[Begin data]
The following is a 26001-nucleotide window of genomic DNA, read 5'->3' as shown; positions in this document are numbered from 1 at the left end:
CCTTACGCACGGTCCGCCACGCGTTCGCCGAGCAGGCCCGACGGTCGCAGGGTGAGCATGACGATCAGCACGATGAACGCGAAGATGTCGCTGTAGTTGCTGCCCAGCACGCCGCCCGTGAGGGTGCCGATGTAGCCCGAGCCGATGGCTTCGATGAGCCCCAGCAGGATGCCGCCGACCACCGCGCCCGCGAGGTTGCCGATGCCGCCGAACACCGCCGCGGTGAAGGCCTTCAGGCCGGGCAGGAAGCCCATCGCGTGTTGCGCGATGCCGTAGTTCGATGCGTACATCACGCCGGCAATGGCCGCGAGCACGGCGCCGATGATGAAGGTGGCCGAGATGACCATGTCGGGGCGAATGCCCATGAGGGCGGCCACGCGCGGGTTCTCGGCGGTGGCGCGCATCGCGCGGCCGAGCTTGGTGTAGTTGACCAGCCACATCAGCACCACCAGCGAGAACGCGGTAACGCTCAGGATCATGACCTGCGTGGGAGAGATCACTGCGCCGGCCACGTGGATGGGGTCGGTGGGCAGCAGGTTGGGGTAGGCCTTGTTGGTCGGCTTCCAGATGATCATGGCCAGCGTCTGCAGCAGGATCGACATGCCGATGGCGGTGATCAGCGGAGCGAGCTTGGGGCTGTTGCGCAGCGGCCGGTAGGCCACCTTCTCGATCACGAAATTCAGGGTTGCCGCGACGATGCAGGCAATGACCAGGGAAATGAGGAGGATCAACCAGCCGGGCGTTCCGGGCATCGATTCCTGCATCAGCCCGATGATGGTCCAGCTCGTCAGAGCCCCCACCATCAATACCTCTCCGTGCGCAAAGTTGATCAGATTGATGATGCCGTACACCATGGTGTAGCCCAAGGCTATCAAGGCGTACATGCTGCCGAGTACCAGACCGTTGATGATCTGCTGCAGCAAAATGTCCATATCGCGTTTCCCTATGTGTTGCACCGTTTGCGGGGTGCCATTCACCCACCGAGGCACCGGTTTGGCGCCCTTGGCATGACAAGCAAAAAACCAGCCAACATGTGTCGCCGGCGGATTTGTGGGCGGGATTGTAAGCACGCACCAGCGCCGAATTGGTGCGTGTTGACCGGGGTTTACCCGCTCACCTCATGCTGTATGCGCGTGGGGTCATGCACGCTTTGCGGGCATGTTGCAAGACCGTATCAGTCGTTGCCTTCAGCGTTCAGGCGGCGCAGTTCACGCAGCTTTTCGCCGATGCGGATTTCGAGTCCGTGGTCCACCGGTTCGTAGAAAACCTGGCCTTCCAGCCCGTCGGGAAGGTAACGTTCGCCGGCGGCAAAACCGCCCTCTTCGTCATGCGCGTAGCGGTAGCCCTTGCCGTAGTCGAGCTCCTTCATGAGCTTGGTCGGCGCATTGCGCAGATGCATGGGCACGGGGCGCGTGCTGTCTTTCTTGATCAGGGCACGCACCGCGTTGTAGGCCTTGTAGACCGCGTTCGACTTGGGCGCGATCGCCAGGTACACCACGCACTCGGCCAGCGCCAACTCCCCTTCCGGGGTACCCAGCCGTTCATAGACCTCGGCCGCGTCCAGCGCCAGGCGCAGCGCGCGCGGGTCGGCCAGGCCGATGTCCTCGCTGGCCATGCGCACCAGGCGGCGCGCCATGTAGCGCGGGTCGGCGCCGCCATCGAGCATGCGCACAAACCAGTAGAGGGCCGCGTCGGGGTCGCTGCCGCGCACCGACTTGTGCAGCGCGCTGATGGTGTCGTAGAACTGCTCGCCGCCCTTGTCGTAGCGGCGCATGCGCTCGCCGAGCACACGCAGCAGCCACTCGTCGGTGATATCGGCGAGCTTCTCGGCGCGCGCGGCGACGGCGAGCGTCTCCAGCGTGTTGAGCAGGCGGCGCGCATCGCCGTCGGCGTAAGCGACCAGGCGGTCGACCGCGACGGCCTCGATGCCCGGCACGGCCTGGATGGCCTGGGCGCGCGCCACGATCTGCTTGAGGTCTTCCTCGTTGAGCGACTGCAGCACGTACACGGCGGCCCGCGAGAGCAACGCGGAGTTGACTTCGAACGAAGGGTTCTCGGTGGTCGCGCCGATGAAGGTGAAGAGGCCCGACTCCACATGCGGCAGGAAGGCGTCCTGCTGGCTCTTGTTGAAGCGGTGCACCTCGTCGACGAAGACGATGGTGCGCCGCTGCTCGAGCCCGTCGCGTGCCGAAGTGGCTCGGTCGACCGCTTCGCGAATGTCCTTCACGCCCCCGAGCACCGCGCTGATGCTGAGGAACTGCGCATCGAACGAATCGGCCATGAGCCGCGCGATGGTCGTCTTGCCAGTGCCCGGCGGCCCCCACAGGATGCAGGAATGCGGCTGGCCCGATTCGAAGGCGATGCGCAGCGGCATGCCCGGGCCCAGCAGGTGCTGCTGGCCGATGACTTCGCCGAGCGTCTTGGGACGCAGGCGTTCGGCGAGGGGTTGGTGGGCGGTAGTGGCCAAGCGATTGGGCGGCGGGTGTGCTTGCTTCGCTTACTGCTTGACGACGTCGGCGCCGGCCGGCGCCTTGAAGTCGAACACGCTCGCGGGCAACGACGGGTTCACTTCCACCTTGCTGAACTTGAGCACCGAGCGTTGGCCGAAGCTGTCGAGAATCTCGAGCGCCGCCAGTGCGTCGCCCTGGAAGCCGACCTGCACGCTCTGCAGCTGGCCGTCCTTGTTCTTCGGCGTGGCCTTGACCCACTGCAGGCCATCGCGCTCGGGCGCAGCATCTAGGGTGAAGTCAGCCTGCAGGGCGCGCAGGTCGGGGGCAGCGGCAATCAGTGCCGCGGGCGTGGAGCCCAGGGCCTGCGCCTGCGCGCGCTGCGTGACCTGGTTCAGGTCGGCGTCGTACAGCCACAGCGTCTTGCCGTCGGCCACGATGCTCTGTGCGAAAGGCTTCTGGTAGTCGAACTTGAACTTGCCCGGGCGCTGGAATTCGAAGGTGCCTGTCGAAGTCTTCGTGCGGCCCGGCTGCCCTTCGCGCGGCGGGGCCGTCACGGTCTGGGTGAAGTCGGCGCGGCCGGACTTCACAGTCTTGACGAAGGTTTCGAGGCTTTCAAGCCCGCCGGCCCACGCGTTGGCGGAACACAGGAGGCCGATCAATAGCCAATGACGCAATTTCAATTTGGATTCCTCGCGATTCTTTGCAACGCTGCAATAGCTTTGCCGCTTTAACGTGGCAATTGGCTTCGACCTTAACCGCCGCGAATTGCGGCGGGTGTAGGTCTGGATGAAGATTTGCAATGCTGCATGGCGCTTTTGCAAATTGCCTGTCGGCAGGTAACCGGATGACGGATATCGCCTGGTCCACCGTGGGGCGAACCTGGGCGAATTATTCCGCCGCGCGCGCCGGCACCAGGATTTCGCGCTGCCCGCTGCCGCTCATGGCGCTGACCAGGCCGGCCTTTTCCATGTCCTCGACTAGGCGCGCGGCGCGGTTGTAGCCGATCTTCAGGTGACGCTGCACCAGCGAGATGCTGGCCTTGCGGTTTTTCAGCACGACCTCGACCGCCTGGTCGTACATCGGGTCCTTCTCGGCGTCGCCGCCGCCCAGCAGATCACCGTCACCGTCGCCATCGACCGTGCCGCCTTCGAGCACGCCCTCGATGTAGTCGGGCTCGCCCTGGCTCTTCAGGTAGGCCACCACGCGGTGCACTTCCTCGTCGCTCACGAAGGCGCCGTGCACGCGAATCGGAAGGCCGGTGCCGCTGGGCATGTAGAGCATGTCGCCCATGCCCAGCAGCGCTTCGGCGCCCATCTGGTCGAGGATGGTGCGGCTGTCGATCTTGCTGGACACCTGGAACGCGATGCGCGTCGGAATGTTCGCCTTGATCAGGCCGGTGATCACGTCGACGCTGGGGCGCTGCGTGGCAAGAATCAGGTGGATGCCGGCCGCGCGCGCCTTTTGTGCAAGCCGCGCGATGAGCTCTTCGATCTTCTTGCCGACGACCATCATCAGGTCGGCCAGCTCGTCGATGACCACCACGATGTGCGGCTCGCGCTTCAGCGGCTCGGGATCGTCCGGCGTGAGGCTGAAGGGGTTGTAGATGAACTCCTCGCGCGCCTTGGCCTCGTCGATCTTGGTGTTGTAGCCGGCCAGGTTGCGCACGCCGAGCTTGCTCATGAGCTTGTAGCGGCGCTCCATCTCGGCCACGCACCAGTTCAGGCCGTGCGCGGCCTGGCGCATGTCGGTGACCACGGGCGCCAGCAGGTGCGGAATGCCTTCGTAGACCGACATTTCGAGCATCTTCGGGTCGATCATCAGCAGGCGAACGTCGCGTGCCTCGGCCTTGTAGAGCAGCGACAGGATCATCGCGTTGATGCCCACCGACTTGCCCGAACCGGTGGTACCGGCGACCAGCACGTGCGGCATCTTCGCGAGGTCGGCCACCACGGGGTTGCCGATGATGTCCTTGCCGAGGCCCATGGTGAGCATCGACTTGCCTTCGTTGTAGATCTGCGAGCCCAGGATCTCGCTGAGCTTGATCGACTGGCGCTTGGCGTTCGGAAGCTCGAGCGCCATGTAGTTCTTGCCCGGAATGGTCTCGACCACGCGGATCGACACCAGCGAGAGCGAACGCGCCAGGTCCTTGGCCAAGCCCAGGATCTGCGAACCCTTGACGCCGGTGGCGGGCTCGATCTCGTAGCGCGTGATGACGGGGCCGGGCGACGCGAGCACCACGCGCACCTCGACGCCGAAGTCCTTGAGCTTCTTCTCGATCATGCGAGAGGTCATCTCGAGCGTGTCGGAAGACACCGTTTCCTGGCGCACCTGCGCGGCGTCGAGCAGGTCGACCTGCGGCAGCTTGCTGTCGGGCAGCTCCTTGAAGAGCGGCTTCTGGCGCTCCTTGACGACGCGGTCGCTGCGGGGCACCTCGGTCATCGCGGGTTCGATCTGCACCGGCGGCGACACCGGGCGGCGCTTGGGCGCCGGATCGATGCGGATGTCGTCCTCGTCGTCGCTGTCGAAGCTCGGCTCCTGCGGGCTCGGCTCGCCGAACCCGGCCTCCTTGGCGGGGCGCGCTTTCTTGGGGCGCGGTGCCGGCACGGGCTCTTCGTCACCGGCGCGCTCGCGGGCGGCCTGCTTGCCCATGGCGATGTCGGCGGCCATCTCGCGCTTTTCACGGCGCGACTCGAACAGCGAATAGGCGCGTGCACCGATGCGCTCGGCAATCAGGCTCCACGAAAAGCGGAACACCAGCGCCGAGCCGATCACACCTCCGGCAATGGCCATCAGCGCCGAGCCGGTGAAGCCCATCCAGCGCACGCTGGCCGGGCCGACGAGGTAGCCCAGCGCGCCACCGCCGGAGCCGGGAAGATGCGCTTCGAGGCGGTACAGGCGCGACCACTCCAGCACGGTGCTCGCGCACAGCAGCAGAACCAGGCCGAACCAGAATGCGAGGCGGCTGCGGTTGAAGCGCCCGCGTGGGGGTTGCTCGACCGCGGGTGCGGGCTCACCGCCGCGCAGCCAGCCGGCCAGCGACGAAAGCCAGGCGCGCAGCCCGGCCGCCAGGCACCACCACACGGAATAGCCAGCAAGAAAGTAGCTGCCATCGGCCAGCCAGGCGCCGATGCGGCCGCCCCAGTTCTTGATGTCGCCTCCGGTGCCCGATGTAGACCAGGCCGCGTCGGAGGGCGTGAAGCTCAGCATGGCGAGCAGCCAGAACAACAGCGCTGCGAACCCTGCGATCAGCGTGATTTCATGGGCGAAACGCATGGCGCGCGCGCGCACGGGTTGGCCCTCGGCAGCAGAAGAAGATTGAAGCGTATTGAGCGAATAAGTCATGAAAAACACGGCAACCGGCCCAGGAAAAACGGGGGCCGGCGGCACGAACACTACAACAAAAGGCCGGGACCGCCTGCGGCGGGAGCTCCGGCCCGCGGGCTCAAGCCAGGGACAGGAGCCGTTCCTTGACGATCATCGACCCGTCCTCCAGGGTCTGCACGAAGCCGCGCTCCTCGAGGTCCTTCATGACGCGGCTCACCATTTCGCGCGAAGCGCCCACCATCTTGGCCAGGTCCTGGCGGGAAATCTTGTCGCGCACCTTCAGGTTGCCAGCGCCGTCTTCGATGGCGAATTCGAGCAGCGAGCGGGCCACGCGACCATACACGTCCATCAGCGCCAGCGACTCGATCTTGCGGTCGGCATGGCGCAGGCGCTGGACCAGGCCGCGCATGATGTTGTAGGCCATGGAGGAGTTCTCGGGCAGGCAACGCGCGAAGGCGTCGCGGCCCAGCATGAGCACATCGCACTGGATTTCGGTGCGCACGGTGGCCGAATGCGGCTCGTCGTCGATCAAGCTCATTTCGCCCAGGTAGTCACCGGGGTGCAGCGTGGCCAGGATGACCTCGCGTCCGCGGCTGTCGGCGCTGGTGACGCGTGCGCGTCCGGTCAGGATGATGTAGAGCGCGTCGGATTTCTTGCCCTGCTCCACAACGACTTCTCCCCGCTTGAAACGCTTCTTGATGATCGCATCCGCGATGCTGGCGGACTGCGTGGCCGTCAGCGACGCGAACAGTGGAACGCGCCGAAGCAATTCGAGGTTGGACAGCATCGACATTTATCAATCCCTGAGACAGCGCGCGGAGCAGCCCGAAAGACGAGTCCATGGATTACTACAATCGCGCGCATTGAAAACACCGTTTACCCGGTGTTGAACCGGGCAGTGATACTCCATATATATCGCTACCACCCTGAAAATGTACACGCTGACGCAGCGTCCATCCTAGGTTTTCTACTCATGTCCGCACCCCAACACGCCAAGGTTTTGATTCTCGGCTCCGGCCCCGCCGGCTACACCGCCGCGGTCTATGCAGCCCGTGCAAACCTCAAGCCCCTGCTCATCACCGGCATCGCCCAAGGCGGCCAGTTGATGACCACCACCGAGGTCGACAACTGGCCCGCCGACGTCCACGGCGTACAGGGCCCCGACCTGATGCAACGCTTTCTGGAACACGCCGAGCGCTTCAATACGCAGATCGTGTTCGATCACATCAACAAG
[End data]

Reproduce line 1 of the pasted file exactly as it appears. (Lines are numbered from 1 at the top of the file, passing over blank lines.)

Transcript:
The following is a 26001-nucleotide window of genomic DNA, read 5'->3' as shown; positions in this document are numbered from 1 at the left end: